Lake Geneva, WI and Questions about Feiseanna (Feis)


Sunday is my family day. The day I talk about my family or our life.

The past few days we have been in Lake Geneva, Wisconsin for the Lavin-Cassidy Feis on Friday and Saturday. This was the first time we have been to Lake Geneva. We usually don’t go to this feis because it is in early March and weather in the Midwest can be unpredictable. This winter has been unusually mild here so we decided to try this feis for the first time.

The picture above is Lake Geneva. We drove through town to get the feeling of the area. It is a lovely little tourist town. The resort where the feis was held Grand Geneva Resort and Spa was at the edge of the town. It had lovely grounds with horse back riding, a water park, a spa, skiing and an amazing hotel.


The view from our room overlooked a nearby lake. It looks warm and inviting but it was 12 degrees this day! Eek!


Overlooking the bar and Cafe. There are several delicious restaurants to choose from. My daughter and I had an amazing steak dinner at the Chop House. Our service was impeccable (albeit a bit pushy with the suggestions at times) but attentive and able to answer all our questions. It was probably the best steak meal I have ever eaten.

The feis was held completely in the hotel which was wonderful because we were able to go back to our room if needed during the feis. I have had a few questions lately about feis so I thought I would answer a few questions.

How do you pronounce feis?

Feis rhymes with mesh. It generally refers to Irish dance competitions while its plural feiseanna refers to the cultural arts festival from which it comes. These can have baking contests, arts contests, and music contests in addition to the Irish dancing.

What is a feis like?

This is a bit more difficult to explain. They are held in convention centers, schools, ice rinks, or hotels. There are usually 5-8 stages of performers all dancing at the same time.  The dancers are from 4 or 5 years-old to adults. Each dance is leveled by age and dance level achieved. There are 1 to 3 judges for each dance depending on the level of the dance. It sure gets noisy when the stages are all on hard shoes at the same time!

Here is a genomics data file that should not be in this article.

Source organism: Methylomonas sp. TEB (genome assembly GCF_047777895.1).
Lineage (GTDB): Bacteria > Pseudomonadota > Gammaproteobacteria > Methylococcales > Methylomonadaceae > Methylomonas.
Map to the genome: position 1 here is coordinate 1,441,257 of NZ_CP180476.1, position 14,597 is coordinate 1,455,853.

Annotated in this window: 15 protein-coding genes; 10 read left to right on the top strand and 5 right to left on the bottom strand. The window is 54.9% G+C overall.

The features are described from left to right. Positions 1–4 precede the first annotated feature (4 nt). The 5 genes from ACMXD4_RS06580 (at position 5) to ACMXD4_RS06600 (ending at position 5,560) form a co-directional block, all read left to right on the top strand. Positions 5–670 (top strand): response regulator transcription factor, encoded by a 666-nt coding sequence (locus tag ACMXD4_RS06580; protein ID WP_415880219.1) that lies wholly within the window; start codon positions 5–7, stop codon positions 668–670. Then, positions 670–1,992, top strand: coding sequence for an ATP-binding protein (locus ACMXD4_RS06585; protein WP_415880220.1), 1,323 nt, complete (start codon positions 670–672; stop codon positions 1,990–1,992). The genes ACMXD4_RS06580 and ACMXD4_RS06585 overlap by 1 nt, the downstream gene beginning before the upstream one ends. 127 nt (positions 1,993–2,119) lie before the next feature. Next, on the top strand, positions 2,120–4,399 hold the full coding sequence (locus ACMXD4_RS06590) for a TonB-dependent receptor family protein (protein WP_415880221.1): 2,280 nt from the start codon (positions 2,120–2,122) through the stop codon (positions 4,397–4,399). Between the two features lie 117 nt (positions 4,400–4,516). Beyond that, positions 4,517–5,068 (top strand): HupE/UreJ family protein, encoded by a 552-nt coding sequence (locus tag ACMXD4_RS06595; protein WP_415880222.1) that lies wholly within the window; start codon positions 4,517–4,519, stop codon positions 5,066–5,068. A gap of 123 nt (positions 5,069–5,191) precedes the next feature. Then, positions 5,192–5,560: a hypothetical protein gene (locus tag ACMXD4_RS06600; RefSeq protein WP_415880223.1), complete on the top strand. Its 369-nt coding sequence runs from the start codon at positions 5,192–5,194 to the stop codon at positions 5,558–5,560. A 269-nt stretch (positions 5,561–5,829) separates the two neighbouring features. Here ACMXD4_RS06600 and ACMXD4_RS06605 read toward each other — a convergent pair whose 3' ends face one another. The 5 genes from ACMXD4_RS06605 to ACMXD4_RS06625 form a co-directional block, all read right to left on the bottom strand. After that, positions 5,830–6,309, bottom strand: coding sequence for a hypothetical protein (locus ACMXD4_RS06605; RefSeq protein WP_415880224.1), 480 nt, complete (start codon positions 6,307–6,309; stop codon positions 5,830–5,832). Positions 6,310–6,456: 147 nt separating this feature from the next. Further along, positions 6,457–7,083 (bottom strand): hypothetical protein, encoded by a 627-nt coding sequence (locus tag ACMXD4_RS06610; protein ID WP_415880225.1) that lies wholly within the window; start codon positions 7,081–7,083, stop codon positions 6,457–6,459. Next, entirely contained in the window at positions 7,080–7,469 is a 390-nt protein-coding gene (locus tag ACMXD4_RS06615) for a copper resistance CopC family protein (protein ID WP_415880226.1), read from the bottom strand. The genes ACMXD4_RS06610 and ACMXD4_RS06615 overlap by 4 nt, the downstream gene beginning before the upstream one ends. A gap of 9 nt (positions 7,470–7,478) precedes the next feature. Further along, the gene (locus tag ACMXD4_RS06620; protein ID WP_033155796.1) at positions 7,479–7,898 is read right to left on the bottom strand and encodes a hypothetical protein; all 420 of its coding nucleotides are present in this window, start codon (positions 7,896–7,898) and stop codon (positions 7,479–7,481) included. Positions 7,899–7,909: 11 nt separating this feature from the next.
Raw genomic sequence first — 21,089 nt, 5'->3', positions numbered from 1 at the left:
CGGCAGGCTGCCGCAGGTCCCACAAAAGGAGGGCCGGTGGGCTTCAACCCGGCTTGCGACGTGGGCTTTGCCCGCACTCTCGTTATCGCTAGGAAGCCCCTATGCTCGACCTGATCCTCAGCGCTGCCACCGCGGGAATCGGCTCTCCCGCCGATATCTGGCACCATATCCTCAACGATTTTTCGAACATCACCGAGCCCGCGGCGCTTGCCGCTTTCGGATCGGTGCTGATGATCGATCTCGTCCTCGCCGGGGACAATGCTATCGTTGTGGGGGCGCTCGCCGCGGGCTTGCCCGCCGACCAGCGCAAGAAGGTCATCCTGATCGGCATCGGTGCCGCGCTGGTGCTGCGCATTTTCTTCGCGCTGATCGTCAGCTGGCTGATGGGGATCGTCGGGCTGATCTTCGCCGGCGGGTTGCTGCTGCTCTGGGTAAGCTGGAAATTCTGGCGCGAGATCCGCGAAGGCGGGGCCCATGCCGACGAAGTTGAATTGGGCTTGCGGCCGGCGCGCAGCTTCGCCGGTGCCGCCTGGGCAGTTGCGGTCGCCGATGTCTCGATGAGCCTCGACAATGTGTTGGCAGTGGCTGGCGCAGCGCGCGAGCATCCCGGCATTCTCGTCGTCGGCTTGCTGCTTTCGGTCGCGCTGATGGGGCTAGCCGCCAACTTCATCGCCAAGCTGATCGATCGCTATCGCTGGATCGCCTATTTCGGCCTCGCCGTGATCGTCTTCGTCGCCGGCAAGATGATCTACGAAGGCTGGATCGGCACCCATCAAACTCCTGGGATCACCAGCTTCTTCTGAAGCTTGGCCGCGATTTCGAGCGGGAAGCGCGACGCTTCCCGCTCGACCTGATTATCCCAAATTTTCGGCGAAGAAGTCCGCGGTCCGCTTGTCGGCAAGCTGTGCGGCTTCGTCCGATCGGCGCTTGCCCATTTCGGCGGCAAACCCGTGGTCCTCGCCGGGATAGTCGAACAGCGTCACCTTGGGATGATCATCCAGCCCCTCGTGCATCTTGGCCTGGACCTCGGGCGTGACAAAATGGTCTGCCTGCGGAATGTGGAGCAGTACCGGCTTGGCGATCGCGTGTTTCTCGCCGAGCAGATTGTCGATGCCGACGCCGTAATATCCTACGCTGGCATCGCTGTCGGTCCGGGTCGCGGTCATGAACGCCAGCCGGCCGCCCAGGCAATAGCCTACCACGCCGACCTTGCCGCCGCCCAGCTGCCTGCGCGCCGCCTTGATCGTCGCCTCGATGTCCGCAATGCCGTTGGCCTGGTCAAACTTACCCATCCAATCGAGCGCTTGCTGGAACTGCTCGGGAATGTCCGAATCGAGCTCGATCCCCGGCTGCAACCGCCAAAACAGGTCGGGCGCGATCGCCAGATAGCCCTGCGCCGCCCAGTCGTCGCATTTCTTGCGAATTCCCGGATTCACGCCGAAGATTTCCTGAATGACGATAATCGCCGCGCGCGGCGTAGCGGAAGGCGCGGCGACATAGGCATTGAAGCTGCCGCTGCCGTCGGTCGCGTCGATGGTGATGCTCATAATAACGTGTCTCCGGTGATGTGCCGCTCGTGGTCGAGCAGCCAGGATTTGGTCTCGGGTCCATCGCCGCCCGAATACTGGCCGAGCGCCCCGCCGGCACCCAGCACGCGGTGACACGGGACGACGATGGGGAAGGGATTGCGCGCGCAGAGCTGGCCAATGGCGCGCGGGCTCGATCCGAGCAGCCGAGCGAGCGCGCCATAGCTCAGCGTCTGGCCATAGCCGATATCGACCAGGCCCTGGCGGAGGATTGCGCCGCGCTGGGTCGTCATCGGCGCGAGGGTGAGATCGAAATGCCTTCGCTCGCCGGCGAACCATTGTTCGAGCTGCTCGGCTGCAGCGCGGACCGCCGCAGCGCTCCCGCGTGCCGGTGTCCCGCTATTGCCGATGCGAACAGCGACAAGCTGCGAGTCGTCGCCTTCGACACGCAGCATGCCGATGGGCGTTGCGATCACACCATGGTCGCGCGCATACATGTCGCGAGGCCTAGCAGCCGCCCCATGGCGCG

Each dance school has a dance dress that the beginners, advanced beginners and most novice dancers wear. Each school dress is unique to its school. Once dancers achieve the upper levels they usually allowed to get their dress (or vest for boys). These are the fancy dresses that you see in many pictures. Dancers under 9 are not allowed to have any sparkles, gems or shiny cloth for their dresses. They are also not to wear makeup.

Over 10? Lots of bling! The higher the dance level the more bling you will usually see.

What is with the hair?

Most girls wear full wigs or bun wigs. Girls (or parents) used to have to curl their hair for competitions but now most girls wear wigs.

The tale is that girls in Ireland used to have dancing competitions and the girls that usually won had curly hair. Why? When they jumped the curly hair made it look like they were jumping higher when it bounced. So, it has become a tradition in Irish dance to have curly hair.

Do they always wear the same dress and hair to compete?

Sort of. One dress can cost several hundred to several thousand dollars. Some girls get new dresses every year especially at the upper levels. Others make them last about 2 to 3 dance seasons on average. Dresses usually are made with let out room to accommodate growing girls.

Some feis are called black and white feis or black out feis. These have rules particular to their feis that clothing is black and white (shorts or skirts, pants for boys) and possibly no wigs or makeup.


This weekend the first night was a black out feis with no wigs. My daughter wore a black tee shirt and skirt with her hair down. Her hair is naturally very curly. The second day she wore her dress and wig.

So, that’s a bit of information on feis. Any other questions?


10 Comments Add yours

  1. Tareau Barron says:

    Great journey. It’s good to see children participating in cultural arts. My only question us, What kind of food do you bring? Lmfao my greedy ass. Hahahahaha

    Liked by 1 person

    1. koolaidmoms says:

      For competitions? Irish soda bread, decorated cakes or Irish car bomb cakes and cookies. Lots of Irish whiskey in them! 🙂

      Liked by 1 person

      1. Tareau Barron says:


        Liked by 1 person

  2. Thank you Marcie for this informative post! I always wondered how to pronounce it too. I had never heard of this kind of dancing/competition until I met you!

    Liked by 1 person

    1. koolaidmoms says:

      Glad I could help!

      Liked by 1 person

  3. Patricia Grattan says:

    Great information! I’ve been to a few feis but I never heard of the feiseanna. And I am curious now about a recipe for an Irish car bomb cake!!!

    Liked by 1 person

    1. koolaidmoms says:

      Lol! It’s a chocolate cake with Irish Whiskey. Will have to dig a recipe out! 😉


  4. fivecats says:

    Looks like lots of fun. I have a recipe for a Guinness chocolate cake, and make a Guinness beef stew for St. Patrick’s day. I am not fond of the term car bomb.

    Liked by 1 person

    1. koolaidmoms says:

      I understand that.


  5. trkingmomoe says:

    That was interesting. Thanks for sharing.

    Liked by 1 person

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